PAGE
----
Nnamdi Amilo '12
As a student in the University of Connecticut’s highly selective Combined Program in Medicine – a direct entry program in which a post-graduation spot is reserved for him at UConn’s medical school in Farmington – Nnamdi Amilo '12 is continuing along the path of excellence he paved as a student at Avon Old Farms School. He graduated as the top scholar in his class, a member of the Cum Laude Society, and the recipient of the Order of Old Farms.
Now a sophomore in college, Nnamdi continues to thrive. "My time at UConn has been amazing so far. I’ve met a ton of great people, both friends and faculty, and have had an overall great time. Choosing UConn was one of the best decisions I’ve ever made," he shares.
The transition wasn’t easy for Nnamdi, however; the magnitude of the Storrs campus, which boasts more than 30,000 students enrolled, proved more than a little daunting. "I was overwhelmed by the sheer numbers," he recalls. "Of people, of clubs to join, of requirements I have to meet. Soon enough, though, I found my niche, and the experience has been great ever since.
"I’m not going to lie, though; one thing I miss about Avon was the extremely close community," he continues. "It seemed like everyone on campus was one of your brothers and that is almost impossible to replicate in a place as big as UConn."
Nnamdi seems to be doing just fine, though, when it comes to finding new brothers: at the beginning of this year’s season, he walked onto UConn’s perennial powerhouse men’s basketball team.
While playing basketball at UConn’s rec center, he met a couple of other walk-ons and the managers, and they suggested he try out for the team. And, as he says, "The rest was history!"
"One thing I quickly realized was that collegiate sports is a whole different beast,” he notes. “Between practice, games, and travelling, the time commitment is incredible, and because of that I really had to learn to manage everything."
A typical day for Nnamdi this winter began at 7 a.m. with breakfast, classes until around 2 p.m., and basketball practice until 4:30 p.m., followed by a three-hour lab. "A pretty long day, if you ask me," he jokes. He’s taking it all in stride – an attitude that’s also reflected on the basketball court, where his teammates credited him with being the workhorse whose strength and persistence helped them improve dramatically.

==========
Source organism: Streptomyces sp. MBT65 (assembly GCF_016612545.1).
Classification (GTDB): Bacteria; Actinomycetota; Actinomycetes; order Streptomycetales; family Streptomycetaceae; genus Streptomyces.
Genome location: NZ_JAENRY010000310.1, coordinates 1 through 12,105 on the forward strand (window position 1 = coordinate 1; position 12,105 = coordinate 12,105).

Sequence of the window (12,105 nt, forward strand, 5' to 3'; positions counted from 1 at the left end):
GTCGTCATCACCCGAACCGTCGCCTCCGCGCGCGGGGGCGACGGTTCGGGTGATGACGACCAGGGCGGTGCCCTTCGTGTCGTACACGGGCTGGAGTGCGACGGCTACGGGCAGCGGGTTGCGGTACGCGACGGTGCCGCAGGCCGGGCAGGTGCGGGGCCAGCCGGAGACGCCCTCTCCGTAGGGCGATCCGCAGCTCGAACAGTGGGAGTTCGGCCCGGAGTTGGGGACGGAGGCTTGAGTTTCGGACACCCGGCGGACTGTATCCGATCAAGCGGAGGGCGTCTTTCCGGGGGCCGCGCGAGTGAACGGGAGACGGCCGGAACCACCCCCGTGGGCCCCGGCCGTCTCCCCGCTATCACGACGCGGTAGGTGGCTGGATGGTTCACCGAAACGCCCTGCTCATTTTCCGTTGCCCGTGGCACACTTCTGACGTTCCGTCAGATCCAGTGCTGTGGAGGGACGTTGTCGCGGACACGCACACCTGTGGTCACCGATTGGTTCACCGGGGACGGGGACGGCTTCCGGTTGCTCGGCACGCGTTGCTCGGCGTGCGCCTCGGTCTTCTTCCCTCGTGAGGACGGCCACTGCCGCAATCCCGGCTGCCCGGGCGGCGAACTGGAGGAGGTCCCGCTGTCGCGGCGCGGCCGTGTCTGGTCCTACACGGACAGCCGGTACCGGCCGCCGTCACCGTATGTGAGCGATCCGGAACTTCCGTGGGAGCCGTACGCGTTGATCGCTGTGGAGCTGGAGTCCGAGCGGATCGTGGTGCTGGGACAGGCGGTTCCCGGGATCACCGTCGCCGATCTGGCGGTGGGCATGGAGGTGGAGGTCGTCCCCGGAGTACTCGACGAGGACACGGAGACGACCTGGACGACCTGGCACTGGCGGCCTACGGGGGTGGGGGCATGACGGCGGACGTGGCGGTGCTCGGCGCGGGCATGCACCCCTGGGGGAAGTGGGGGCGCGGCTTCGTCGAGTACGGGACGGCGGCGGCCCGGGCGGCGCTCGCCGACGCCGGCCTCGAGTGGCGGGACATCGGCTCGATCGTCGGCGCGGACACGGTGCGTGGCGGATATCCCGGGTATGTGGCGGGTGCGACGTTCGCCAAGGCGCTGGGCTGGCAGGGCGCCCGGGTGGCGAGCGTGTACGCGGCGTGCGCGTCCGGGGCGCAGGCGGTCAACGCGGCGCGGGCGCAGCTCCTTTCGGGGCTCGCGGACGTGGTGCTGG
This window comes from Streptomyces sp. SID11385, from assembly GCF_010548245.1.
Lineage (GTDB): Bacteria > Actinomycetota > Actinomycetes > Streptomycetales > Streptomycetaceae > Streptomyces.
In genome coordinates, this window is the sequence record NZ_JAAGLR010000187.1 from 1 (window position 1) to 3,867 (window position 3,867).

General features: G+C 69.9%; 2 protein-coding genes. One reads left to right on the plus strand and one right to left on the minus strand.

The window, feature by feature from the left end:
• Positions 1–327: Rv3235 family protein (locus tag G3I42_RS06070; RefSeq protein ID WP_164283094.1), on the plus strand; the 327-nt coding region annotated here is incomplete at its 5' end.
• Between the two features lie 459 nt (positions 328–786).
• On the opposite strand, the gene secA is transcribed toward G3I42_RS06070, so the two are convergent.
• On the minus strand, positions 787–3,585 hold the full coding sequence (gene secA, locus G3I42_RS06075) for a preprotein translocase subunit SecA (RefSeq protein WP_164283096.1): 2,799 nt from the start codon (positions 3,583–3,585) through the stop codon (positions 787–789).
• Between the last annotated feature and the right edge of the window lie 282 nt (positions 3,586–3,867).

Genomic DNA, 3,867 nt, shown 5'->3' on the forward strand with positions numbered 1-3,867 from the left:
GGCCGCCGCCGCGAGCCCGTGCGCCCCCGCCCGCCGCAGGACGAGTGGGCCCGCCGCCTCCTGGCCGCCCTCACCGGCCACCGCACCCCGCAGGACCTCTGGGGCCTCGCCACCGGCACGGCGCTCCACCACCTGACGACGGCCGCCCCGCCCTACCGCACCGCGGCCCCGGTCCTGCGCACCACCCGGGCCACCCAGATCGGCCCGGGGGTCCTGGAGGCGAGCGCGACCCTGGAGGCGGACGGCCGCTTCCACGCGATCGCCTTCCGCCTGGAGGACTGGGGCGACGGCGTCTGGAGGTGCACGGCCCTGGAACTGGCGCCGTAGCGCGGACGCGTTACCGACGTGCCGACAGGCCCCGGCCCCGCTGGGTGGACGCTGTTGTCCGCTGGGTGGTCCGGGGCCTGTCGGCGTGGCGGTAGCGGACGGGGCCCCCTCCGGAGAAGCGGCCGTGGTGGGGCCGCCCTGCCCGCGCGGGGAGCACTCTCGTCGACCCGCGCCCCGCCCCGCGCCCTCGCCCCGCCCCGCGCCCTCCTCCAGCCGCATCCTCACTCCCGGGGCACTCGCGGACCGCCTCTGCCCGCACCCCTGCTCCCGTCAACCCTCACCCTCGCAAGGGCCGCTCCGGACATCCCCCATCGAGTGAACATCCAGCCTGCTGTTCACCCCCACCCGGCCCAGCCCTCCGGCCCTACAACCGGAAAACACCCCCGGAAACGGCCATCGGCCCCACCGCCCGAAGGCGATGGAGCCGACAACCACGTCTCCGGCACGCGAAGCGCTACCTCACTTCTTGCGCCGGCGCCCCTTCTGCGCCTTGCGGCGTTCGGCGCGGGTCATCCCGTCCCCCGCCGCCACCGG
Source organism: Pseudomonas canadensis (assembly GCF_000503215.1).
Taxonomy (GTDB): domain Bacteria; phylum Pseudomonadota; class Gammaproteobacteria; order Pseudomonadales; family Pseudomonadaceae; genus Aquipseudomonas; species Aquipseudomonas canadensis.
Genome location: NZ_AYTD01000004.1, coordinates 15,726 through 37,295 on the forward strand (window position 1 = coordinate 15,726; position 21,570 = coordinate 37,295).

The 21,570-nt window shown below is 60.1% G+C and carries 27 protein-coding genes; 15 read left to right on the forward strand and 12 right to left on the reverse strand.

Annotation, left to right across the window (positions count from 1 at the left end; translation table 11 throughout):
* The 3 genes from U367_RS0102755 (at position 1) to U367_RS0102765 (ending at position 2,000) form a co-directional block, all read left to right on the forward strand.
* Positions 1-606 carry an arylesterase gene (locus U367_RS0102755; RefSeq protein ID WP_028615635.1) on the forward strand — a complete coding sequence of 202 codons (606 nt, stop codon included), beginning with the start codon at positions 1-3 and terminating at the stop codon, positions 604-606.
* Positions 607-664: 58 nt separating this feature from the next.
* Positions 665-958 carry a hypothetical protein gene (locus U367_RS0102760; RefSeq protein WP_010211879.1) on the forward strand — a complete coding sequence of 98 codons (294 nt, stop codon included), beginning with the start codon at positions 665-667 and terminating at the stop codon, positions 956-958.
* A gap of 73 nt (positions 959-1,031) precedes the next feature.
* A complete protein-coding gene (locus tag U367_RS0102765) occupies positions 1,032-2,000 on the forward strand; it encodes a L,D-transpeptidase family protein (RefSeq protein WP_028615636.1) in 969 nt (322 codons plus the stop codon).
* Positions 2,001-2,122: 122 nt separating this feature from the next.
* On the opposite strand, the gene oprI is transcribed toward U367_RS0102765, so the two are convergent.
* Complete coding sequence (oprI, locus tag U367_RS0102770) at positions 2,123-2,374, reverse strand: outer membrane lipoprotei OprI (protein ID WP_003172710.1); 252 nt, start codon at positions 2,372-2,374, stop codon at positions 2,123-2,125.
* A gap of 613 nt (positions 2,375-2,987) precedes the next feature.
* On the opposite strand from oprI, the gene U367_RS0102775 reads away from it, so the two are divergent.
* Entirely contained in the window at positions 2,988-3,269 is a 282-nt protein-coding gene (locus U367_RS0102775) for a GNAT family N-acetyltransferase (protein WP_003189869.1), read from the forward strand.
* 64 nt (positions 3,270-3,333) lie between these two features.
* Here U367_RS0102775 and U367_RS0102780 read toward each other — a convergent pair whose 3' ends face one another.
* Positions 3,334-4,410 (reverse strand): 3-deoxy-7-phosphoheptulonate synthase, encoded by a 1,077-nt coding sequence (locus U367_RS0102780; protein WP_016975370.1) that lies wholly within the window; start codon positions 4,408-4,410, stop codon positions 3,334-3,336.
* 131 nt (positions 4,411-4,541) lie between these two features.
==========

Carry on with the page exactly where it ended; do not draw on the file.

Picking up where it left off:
"We just basically let him go wild in practice, let him push people around and get us ready," observed UConn forward Phillip Nolan. "We feel like trying to contain him in practice all year, we’re pretty ready for whatever. He makes everyone have to be on alert and bring their 'A' game, or he’s going to bully you."
Amida Brimah, a 7-foot freshman center, concurs: "You see how big he is? He always pushes you, makes you work harder. That’s how we got better, because he’s always in practice full of energy. Playing against someone like Nnamdi, someone who’s strong like that, always gets you better."
Nnamdi takes that role seriously. "From the beginning, I realized that I wouldn’t be effective if I didn’t bring energy to every play, so that’s the mindset I got into whenever I went to practice,” he explains. “Even though [the walk-ons] weren’t winning the games, by pushing and preparing the scholarship players we played a role in the team’s success."
That success, of course, has been pretty remarkable as of late, as the Huskies just won the 2014 NCAA national championship!
"It was amazing to be able to cut down a piece of the net and to stand under the confetti," he recalls of the title game versus Kentucky in Texas. "Just as good as that, though, was coming back to Connecticut for the parade. The sight of all those people coming out to support us made the magnitude of what I was a part of truly set in. I’m really thankful to have been able to be part of such a thing and it’s definitely the highlight of my time at UConn."
Photos courtesy of UConn Athletics